We rolled into Kearny and found our way to Leo Koncher’s place. Leo lives up the hill from the Kearny Marsh, on a street with a stunning view of the Manhattan skyline. From there it was possible to conclude without irony that the Meadowlands are beautiful.
Leo came to the door and invited us in. The place was just as Mr. Sullivan had described it: cluttered with marsh loot, exploration gear and old records ( Kate Smith Today , Ezio Pinza Sings Verdi ). I took note of details already recorded in Mr. Sullivan’s book. Leo seemed happy to have us around.
The three of us drove to the Gunnell Oval, a park bordering the marsh, and retrieved Leo’s canoe from a backyard belonging to a woman who had taken pity on Leo after watching him carry his canoe up and down the hill to and from his house. Leo had a system for storing the boat, and he waved us away impatiently as he unwound bungee cords and put in place his custom-made padded seats. He rested the canoe on a wheel rig he’d built, two wheels on a single axle, and we walked it the 250 yards or so to the launch site in a muddy clearing.
As we made our way to the marsh, I asked Leo if he’d read Mr. Sullivan’s book. “Twice,” he said. “Everything was right but one thing. It says I’m 5-8, but I’m 5-6.”
Leo helped us push off but opted to stay on shore while Mr. Sullivan and I paddled around in the marsh. We headed south, and we did what people in canoes are meant to do: We identified things. Desk chair, crow, foul stench. I pointed out a bird riding the thermals high above the phragmites and wondered if it might be an osprey. “Redtail hawk,” Mr. Sullivan said. A 747 passed low overhead, on its way to Newark Airport. “Lufthansa?” I asked. “Northwest Airlines,” he said. Then we paddled up on a sports car sticking half out of the water, surrounded by garbage. The car was stripped clean. “I think it’s a Ford,” Mr. Sullivan said.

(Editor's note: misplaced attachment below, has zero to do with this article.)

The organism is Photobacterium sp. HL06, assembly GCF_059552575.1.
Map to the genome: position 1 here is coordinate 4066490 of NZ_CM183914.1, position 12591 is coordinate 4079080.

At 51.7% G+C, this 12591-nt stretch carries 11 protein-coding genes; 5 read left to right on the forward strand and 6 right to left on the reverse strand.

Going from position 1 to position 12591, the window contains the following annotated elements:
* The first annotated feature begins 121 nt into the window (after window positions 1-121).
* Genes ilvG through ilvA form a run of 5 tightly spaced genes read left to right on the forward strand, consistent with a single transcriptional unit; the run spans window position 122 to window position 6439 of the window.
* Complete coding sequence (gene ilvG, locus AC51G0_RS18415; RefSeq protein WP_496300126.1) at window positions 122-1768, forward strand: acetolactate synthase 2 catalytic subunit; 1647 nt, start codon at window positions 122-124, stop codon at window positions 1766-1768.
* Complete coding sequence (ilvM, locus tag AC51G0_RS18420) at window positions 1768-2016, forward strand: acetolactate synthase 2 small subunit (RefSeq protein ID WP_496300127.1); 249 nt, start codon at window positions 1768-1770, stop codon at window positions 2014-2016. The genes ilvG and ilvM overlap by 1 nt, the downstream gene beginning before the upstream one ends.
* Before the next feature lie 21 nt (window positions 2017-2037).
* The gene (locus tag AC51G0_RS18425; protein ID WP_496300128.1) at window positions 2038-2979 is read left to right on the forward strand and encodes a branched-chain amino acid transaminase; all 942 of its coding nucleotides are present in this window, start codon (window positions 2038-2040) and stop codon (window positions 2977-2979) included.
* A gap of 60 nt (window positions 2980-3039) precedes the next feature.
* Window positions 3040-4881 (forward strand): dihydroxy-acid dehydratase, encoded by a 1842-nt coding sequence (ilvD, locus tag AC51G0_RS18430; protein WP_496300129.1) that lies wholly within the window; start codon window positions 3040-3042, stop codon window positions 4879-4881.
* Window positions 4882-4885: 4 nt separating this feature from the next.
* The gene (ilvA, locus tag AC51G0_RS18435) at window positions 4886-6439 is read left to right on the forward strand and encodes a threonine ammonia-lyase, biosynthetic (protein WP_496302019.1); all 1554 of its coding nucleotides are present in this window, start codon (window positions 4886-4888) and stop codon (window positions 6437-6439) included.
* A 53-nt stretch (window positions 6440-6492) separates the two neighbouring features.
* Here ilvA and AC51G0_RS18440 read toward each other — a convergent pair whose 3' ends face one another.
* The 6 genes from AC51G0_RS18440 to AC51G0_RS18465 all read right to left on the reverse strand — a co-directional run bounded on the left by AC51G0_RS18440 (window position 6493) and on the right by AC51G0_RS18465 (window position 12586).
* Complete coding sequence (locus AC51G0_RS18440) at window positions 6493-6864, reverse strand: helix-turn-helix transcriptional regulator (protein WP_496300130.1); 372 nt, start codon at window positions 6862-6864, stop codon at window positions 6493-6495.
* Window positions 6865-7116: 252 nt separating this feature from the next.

We paddled as far as we could, up to berm of trash and soil. Little bits of colored garbage floated in the water like Fruity Pebbles in a bowl of chocolate milk. Mr. Sullivan tried to remember if this was where his favorite fetid sewage canal was. He stood up in the canoe to look, and said it wasn’t. I was disappointed. We turned around and paddled back to Leo with the wind at our backs.
After we’d put the canoe away, Leo said he wanted to show us the grave of one Capt. William Sandford, who 250 years ago had owned most of the land in Kearny. It turned out the grave was in somebody’s backyard, so we viewed it over a fence from a small parking lot. There wasn’t much to see. The site was unmarked, but Leo pointed out a pair of cinder blocks and said that the captain’s remains were in the ground somewhere between them. “Imagine owning all that land,” Leo said, “and you can’t even save your own grave site.”
Mr. Sullivan liked that line. Later, as we headed back through the Holland Tunnel, he said that it captured the spirit of the Meadowlands. That’s when I made the mistake of using a word I shouldn’t have to describe some of the stuff we’d seen. I almost didn’t use it. I stuttered over it, pulled back from the brink, but then gave in because I couldn’t think of anything else. “Ephemeral.”
At first, Mr. Sullivan let it pass. But outside the tunnel, he was talking about his book party at Moomba the next night. He was worried that with a couple of drinks in him, in the company of all the media swells that were supposed to be there, he might finally let down his guard and say something really pretentious about the Meadowlands. “I might use a word like ephemeral,” he said.
Then he dropped me off on Canal Street and went off to get ready for a reading.